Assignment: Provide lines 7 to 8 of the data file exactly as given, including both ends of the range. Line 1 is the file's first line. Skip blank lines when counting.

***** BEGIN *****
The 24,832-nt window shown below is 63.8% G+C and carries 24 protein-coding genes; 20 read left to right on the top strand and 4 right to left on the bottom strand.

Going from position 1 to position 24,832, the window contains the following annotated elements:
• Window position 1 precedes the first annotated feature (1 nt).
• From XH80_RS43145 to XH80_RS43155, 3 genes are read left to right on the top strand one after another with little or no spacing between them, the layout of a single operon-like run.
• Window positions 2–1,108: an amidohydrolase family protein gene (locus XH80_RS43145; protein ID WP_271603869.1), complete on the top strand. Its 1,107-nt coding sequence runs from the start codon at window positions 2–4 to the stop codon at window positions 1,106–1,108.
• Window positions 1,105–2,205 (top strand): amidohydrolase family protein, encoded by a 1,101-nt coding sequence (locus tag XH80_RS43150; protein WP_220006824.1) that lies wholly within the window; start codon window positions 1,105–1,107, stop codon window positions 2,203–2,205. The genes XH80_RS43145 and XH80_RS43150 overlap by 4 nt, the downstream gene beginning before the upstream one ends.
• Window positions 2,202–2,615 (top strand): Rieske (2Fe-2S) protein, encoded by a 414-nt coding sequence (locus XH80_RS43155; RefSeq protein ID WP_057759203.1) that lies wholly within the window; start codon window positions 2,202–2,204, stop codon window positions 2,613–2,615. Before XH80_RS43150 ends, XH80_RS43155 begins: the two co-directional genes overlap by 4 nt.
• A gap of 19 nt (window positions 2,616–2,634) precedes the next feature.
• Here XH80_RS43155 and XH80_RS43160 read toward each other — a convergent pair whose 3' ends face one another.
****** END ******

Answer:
• Window positions 2,202–2,615 (top strand): Rieske (2Fe-2S) protein, encoded by a 414-nt coding sequence (locus XH80_RS43155; RefSeq protein ID WP_057759203.1) that lies wholly within the window; start codon window positions 2,202–2,204, stop codon window positions 2,613–2,615. Before XH80_RS43150 ends, XH80_RS43155 begins: the two co-directional genes overlap by 4 nt.
• A gap of 19 nt (window positions 2,616–2,634) precedes the next feature.